The largest failed development was the World Coal Center. The Phoenix Hotel was demolished in preparation for the skyscraper, however, it was never constructed; for years a pile of rubble stood marking the site.

One ambitious project that was never completed was the Lexington Sky Bridge Plaza.[10] Proposed on October 11, 1984, it never progressed further than the design phases. Envisioned by two University of Kentucky professors, the civic space would have been located 14.5 feet (4.4 m) above the Harrison Avenue viaduct (now Martin Luther King Drive), and would have included a bandstand for live music, an outdoor cafe with meeting space, and a display area for local art scene. It would have included provisions for an ice-skating rink. The facility would have been constructed on four concrete piers that extend upward from the existing viaduct with two steel trusses and concrete brace supports. It was loosely modeled after the Belvedere along Interstate 64 in Louisville, Kentucky and Fountain Square in Cincinnati, Ohio.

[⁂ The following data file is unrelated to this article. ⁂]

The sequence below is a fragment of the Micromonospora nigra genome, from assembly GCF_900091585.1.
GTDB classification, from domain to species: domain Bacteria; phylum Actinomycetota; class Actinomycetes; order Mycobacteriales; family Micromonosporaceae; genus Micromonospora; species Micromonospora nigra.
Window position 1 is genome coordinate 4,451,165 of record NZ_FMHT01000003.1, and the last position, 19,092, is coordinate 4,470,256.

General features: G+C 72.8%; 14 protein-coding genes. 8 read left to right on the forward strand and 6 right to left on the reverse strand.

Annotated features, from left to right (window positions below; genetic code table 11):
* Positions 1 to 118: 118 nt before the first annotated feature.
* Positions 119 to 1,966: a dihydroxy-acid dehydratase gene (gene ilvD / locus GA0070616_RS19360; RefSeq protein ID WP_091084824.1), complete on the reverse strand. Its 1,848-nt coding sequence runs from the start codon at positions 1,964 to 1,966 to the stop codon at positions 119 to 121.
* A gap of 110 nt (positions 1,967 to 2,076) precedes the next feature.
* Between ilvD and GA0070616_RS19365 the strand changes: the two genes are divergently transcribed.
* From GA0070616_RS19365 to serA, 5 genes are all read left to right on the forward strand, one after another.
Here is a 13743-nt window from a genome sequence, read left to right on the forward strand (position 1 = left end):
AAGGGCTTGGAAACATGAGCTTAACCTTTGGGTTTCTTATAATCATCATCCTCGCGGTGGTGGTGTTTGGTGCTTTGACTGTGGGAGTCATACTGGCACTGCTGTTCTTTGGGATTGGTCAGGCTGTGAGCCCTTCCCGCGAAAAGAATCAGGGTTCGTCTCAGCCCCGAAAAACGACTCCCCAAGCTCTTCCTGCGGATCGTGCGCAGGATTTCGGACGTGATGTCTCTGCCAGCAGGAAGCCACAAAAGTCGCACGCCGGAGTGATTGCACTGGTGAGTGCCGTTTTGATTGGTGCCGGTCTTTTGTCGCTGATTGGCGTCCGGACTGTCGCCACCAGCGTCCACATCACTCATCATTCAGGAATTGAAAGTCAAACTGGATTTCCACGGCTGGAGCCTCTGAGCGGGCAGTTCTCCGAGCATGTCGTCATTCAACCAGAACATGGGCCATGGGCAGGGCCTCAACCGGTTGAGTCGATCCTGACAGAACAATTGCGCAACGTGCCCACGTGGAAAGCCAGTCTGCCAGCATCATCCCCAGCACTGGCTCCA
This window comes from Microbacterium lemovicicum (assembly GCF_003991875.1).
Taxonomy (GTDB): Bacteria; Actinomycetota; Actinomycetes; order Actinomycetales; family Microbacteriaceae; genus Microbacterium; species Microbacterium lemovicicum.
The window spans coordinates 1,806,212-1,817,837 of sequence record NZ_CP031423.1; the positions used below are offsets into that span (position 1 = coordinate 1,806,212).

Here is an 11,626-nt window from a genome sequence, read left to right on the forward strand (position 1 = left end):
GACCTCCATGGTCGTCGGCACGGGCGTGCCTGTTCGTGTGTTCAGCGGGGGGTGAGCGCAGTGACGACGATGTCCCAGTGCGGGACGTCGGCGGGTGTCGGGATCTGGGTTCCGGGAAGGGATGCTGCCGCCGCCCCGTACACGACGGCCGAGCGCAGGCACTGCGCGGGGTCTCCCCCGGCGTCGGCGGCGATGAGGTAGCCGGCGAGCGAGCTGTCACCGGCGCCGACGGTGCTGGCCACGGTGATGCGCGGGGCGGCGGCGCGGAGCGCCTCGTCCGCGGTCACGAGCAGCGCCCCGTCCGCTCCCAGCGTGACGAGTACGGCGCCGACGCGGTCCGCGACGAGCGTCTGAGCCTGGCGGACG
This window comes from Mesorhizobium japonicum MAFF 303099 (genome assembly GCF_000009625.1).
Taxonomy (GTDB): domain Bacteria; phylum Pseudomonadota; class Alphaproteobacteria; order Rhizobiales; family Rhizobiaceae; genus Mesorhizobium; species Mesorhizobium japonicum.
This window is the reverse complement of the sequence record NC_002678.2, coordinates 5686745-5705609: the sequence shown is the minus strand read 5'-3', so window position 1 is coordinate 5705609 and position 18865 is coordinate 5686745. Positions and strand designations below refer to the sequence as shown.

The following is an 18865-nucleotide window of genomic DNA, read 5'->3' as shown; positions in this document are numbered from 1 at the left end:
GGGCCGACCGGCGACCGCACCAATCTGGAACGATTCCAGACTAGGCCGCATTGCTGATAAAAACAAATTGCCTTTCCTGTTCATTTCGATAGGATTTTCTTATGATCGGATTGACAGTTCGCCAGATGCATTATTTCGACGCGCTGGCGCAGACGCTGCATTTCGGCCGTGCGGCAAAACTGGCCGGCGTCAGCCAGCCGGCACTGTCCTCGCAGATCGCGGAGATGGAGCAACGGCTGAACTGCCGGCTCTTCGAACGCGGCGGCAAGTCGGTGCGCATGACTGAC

New development[edit]

As the cost of land within the urban service boundary of Fayette County increases due to the diminishing amount of plots appropriate for development, and as people's interest in living downtown has seen a resurgence, several new projects are either in planning, under construction, or have already been finished.

Among the distinctive new developments along Main Street is the 500's on the Main located across from the Central Bank Center and adjacent to The Square. It is a residential and commercial project that will feature a tall sweeping spire and a clock, and will encompass an entire city square block. Included will be 10 penthouses, 54 loft condominiums, 12 retail stores, an urban grocery convenience store such as Trader Joe's,[11] and a rooftop restaurant.[12][13]

Demolition of former buildings at the CentrePointe construction site in August 2008